Provincial directives on no criminal prosecution in respect of a physician-assisted death13 June 2016
FREDERICTON (GNB) – The New Brunswick Public Prosecution Services released a provincial directive to all Crown prosecutors outlining the circumstances in which there would be no criminal prosecution in respect of a physician-assisted death.
The provincial directive is effective immediately. The services will communicate in the coming days with the RCMP and the municipal police forces in the province to ask them to consult with them prior to commencing any investigation of health professionals participating in provision of physician-assisted death.
The services wish to offer assurance that health professionals participating in the provision of physician-assisted death within the criteria established by the Supreme Court of Canada’s decision in Carter will not be prosecuted in New Brunswick.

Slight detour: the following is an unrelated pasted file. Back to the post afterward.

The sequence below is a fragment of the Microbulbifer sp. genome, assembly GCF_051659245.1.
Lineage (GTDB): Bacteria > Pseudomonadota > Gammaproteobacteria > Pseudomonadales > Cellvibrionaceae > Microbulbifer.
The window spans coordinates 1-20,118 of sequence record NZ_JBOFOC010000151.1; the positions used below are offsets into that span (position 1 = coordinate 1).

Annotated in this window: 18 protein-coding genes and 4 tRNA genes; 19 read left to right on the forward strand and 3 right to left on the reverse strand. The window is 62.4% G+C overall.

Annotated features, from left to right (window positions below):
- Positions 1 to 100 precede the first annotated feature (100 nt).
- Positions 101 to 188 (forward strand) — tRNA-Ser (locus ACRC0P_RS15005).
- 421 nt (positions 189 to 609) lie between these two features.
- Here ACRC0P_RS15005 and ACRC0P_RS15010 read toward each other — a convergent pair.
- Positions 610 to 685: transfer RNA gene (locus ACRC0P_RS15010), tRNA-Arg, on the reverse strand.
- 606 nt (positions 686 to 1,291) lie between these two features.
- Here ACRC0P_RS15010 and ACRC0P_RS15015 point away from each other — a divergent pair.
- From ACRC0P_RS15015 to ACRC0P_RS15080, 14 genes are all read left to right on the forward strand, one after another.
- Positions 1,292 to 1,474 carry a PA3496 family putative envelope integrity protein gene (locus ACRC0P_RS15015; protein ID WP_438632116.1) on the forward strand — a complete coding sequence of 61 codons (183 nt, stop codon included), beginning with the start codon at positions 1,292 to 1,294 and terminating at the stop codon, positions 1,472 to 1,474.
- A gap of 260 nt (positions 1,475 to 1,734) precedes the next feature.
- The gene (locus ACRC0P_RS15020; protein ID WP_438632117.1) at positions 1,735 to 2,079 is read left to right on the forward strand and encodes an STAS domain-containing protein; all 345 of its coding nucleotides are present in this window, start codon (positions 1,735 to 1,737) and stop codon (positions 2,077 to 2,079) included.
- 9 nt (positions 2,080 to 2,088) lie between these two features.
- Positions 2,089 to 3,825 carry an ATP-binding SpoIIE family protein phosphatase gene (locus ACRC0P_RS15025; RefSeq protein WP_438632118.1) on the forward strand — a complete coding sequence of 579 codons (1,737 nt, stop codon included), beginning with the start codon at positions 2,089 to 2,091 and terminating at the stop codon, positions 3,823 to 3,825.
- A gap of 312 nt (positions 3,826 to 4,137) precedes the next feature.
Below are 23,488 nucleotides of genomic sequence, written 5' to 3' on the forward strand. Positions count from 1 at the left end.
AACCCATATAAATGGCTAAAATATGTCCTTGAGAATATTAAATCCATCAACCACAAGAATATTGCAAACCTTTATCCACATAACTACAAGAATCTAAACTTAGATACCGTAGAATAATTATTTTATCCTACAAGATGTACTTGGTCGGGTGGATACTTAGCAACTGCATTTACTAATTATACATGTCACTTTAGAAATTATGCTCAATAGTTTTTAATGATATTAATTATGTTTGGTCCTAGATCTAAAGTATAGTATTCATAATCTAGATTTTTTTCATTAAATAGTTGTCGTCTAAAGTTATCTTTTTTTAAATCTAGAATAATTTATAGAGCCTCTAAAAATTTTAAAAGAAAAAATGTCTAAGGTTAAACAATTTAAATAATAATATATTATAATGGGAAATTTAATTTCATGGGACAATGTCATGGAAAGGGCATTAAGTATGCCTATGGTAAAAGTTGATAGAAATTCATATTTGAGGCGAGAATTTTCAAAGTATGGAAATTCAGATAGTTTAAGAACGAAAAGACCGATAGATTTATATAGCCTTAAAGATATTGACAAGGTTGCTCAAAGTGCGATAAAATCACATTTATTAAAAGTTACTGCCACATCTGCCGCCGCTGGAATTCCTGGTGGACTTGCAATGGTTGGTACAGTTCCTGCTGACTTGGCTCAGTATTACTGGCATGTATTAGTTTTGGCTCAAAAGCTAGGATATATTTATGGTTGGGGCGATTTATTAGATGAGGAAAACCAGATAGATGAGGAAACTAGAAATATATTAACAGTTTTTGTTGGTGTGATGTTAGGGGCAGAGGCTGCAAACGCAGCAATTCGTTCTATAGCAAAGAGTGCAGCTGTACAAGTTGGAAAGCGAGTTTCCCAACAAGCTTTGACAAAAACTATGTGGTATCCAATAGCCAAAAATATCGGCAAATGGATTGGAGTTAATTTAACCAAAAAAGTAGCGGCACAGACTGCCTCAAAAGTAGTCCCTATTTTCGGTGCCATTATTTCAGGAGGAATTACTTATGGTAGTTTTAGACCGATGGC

On February 6, 2015, the Supreme Court of Canada issued judgment in Carter v. Canada (Attorney General) 2015 SCC 5 and declared sections 241(b) and 14 of the Criminal Code to be unconstitutional and of no force and effect to the extent that they prohibited physician-assisted death for a competent adult person who (1) clearly consents to the termination of life and (2) has a grievous and irremediable medical condition (including an illness, disease or disability), that causes enduring suffering that is intolerable to the individual in the circumstances of his or her condition.
As of June 6, 2016, physician-assisted death, provided within the guidelines of the Carter decision, is no longer illegal in Canada.
The federal government has proposed medical assistance in dying legislation, which is currently moving through the parliamentary process. That legislation has, however, not yet passed and clarity was required in detailing the circumstances in which a physician-assisted death can be legally provided
The directive is available online.